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I'm new to electronics and Arduino. I bought the Arduino starter pack and I did the first exercise: connect a LED and a resistor.

But after I tried to connect more LEDs, and when I connect 3 LEDs they light up little (they seem off if I don't look carefully).

enter image description here

Why is this happening?

I know that when I use only one LED, it has a potential difference of 2V and need 5 - 20mA or it will burn, so:

R=V/I => 5-2/0.015 = 200ohm <210ohm

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    \$\begingroup\$ Do you know anything about Ohm and Kirchhoff laws? \$\endgroup\$
    – Eugene Sh.
    Commented Aug 3, 2017 at 18:54
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    \$\begingroup\$ If one LED has a drop of 2V.. how do you expect 5V to light three in series? \$\endgroup\$
    – Trevor_G
    Commented Aug 3, 2017 at 18:54
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    \$\begingroup\$ So you recommend starting with Ohm law and Kirchhoff? \$\endgroup\$ Commented Aug 3, 2017 at 18:58
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    \$\begingroup\$ I recommend a book such as The Art of Electronics \$\endgroup\$
    – Eugene Sh.
    Commented Aug 3, 2017 at 18:59
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    \$\begingroup\$ LEDs are like battery voltages that add up so 2+2+2=6V ythen you match the supply voltage as close as possible to drop 1~2V across the current limiting R. from 7~8V , which may be inconvenient so choose a better array of voltages that matches your available sources. But like coin cells LED's also have internal resistance determined by Power rating \$\endgroup\$ Commented Aug 4, 2017 at 0:46

2 Answers 2

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I know that when I use only one LED, it has a potential difference of 2V and need 5 - 20mA or it will burn, so:

Good. Then you should know that if you have three of those LEDs in series that you will need 6 V. Since you only have 5 V that explains the dim LEDs.

R=V/I => 5-2/0.015 = 200ohm <210ohm

Not quite. It should be \$ R = \frac {V}{I} = \frac {5 - 3 \times 2}{0.015} = \frac {-1}{0.015} = -66.6 \; \Omega \$. Since negative resistors don't exist this is a sign that something is wrong.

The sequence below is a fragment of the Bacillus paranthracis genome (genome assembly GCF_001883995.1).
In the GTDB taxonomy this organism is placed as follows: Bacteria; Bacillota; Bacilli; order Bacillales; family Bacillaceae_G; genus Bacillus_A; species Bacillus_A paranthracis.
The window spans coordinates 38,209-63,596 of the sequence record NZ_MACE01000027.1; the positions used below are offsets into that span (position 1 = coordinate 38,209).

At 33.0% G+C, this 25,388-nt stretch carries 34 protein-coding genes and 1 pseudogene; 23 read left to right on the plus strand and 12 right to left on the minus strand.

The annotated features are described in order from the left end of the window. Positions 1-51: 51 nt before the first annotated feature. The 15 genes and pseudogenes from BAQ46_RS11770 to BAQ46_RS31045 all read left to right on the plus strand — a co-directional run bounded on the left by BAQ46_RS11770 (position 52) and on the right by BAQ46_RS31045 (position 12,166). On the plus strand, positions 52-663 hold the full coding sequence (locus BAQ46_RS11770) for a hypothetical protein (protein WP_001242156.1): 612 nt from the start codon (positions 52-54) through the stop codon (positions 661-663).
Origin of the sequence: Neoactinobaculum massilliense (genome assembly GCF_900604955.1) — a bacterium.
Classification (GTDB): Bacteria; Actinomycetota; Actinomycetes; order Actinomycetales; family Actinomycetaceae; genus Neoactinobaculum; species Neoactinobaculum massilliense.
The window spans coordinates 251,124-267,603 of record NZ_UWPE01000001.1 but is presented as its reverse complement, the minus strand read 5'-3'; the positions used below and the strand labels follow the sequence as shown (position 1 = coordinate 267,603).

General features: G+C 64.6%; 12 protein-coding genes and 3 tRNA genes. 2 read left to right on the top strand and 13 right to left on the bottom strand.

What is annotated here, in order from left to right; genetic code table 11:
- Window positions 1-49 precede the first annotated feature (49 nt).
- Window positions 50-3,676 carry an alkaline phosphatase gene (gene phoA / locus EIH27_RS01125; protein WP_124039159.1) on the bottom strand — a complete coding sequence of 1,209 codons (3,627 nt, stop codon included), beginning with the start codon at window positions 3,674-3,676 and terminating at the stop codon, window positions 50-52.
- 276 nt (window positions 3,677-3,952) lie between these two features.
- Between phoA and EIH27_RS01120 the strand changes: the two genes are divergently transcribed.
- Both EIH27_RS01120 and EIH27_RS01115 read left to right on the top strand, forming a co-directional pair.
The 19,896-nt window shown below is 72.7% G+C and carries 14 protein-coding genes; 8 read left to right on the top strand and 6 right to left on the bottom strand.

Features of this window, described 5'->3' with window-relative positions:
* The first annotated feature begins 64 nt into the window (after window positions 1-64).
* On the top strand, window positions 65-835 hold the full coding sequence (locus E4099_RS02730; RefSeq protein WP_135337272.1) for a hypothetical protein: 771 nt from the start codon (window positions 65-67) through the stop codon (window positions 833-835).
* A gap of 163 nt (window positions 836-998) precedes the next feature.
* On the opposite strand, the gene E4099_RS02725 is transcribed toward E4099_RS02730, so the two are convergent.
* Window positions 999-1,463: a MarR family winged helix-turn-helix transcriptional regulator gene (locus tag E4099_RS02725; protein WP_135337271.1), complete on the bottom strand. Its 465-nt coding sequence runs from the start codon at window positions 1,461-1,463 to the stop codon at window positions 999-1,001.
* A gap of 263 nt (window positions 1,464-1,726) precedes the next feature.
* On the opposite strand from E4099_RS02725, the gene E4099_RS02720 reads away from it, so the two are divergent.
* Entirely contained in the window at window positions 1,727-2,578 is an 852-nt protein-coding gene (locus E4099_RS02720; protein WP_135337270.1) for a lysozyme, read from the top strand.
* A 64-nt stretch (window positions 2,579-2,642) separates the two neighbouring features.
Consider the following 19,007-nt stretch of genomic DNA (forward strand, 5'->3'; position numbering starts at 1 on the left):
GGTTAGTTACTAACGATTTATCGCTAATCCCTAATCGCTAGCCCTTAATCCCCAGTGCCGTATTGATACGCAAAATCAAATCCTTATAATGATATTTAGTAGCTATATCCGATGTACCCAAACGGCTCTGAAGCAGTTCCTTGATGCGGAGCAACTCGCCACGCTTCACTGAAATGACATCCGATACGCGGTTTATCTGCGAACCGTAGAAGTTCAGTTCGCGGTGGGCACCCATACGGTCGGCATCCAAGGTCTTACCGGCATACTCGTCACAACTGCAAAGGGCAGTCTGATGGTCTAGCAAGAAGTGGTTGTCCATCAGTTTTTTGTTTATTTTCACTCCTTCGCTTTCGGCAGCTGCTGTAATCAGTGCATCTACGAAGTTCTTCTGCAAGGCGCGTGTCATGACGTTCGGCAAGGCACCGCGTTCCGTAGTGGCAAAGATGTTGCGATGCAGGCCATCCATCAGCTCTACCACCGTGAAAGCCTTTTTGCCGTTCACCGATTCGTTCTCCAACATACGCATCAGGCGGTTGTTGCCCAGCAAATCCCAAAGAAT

The most you can light on 5 V is two LEDs but even that depends on the colour (which in turn depends on the doping added to the LED material).

enter image description here

Figure 1. Forward current vs voltage for a range of typical LEDs. Note the variation between colours. Source: LEDnique.com.

Be careful with your micro-controller output pin. There will be a maximum current that it can safely provide and the voltage will droop a bit - maybe 0.5 V or so at that current. There is also a maximum that all the outputs can provide at one time because the current has to be sourced or sunk from the Vss or Vdd pin. The datasheets will contain all this information.

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  • \$\begingroup\$ My micro-controller is an Arduino Uno and I use the 5V pin, but I'm only doing the tutorials. \$\endgroup\$ Commented Aug 3, 2017 at 19:11
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    \$\begingroup\$ @Albert: Thanks for accepting my answer but I recommend that you un-accept for a day or two to encourage other answers. Start to read through the Uno datasheet to figure out some of the stuff I mentioned above. At first you won't understand much but it will start to make sense the more widely you read. \$\endgroup\$
    – Transistor
    Commented Aug 3, 2017 at 19:13
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The way i understand diodes, LED's are doped(for various wavelengths) semiconductors, they create a potential difference barrier through diffusion. enter image description here

For current to flow through it we break this potential difference barrier by applying potential difference(this is where the term 'forward bias' comes in) now if you do KVL in your case 2V difference for each of 3 diodes would result in total 6V difference that is required to break the barriers in series for flow of current and that is why 5V supply wont work here.

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